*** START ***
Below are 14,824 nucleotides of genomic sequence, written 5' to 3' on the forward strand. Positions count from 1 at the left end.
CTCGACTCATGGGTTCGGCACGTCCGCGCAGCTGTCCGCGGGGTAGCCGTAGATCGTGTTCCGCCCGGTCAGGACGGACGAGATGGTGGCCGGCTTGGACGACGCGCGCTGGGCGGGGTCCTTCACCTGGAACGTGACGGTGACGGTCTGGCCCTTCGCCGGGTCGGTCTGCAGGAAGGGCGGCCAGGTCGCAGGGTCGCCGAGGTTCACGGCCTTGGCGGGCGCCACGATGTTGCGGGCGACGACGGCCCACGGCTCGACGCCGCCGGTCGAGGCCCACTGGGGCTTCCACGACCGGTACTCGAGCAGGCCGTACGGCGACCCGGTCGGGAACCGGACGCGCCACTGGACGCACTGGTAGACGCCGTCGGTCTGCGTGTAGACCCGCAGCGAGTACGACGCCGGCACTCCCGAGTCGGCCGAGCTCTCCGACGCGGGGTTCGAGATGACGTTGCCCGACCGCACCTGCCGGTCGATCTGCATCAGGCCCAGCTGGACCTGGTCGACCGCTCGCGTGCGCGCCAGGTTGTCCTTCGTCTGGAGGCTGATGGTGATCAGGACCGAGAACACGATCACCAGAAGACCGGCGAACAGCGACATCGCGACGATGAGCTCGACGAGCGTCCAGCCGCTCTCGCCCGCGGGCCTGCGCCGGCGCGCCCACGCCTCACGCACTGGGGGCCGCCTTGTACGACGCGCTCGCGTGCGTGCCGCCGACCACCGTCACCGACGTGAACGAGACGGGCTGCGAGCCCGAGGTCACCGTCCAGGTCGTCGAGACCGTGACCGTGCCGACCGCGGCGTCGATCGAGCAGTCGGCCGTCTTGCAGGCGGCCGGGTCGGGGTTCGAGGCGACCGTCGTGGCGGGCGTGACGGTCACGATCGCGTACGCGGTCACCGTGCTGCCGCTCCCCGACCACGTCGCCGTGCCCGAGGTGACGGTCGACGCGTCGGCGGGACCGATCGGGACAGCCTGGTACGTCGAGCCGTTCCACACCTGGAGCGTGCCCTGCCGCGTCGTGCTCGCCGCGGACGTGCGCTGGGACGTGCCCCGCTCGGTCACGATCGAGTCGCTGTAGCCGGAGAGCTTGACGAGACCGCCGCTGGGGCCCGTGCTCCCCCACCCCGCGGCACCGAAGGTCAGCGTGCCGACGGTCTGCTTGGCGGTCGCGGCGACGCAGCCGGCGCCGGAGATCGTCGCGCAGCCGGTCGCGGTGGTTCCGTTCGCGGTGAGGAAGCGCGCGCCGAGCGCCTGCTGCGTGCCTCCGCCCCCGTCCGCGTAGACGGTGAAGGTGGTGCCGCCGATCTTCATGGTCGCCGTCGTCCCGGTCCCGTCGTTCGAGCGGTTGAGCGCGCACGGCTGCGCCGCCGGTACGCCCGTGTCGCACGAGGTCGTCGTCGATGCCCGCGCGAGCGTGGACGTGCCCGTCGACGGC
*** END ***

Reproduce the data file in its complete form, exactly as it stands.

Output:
Below are 14,824 nucleotides of genomic sequence, written 5' to 3' on the forward strand. Positions count from 1 at the left end.
CTCGACTCATGGGTTCGGCACGTCCGCGCAGCTGTCCGCGGGGTAGCCGTAGATCGTGTTCCGCCCGGTCAGGACGGACGAGATGGTGGCCGGCTTGGACGACGCGCGCTGGGCGGGGTCCTTCACCTGGAACGTGACGGTGACGGTCTGGCCCTTCGCCGGGTCGGTCTGCAGGAAGGGCGGCCAGGTCGCAGGGTCGCCGAGGTTCACGGCCTTGGCGGGCGCCACGATGTTGCGGGCGACGACGGCCCACGGCTCGACGCCGCCGGTCGAGGCCCACTGGGGCTTCCACGACCGGTACTCGAGCAGGCCGTACGGCGACCCGGTCGGGAACCGGACGCGCCACTGGACGCACTGGTAGACGCCGTCGGTCTGCGTGTAGACCCGCAGCGAGTACGACGCCGGCACTCCCGAGTCGGCCGAGCTCTCCGACGCGGGGTTCGAGATGACGTTGCCCGACCGCACCTGCCGGTCGATCTGCATCAGGCCCAGCTGGACCTGGTCGACCGCTCGCGTGCGCGCCAGGTTGTCCTTCGTCTGGAGGCTGATGGTGATCAGGACCGAGAACACGATCACCAGAAGACCGGCGAACAGCGACATCGCGACGATGAGCTCGACGAGCGTCCAGCCGCTCTCGCCCGCGGGCCTGCGCCGGCGCGCCCACGCCTCACGCACTGGGGGCCGCCTTGTACGACGCGCTCGCGTGCGTGCCGCCGACCACCGTCACCGACGTGAACGAGACGGGCTGCGAGCCCGAGGTCACCGTCCAGGTCGTCGAGACCGTGACCGTGCCGACCGCGGCGTCGATCGAGCAGTCGGCCGTCTTGCAGGCGGCCGGGTCGGGGTTCGAGGCGACCGTCGTGGCGGGCGTGACGGTCACGATCGCGTACGCGGTCACCGTGCTGCCGCTCCCCGACCACGTCGCCGTGCCCGAGGTGACGGTCGACGCGTCGGCGGGACCGATCGGGACAGCCTGGTACGTCGAGCCGTTCCACACCTGGAGCGTGCCCTGCCGCGTCGTGCTCGCCGCGGACGTGCGCTGGGACGTGCCCCGCTCGGTCACGATCGAGTCGCTGTAGCCGGAGAGCTTGACGAGACCGCCGCTGGGGCCCGTGCTCCCCCACCCCGCGGCACCGAAGGTCAGCGTGCCGACGGTCTGCTTGGCGGTCGCGGCGACGCAGCCGGCGCCGGAGATCGTCGCGCAGCCGGTCGCGGTGGTTCCGTTCGCGGTGAGGAAGCGCGCGCCGAGCGCCTGCTGCGTGCCTCCGCCCCCGTCCGCGTAGACGGTGAAGGTGGTGCCGCCGATCTTCATGGTCGCCGTCGTCCCGGTCCCGTCGTTCGAGCGGTTGAGCGCGCACGGCTGCGCCGCCGGTACGCCCGTGTCGCACGAGGTCGTCGTCGATGCCCGCGCGAGCGTGGACGTGCCCGTCGACGGC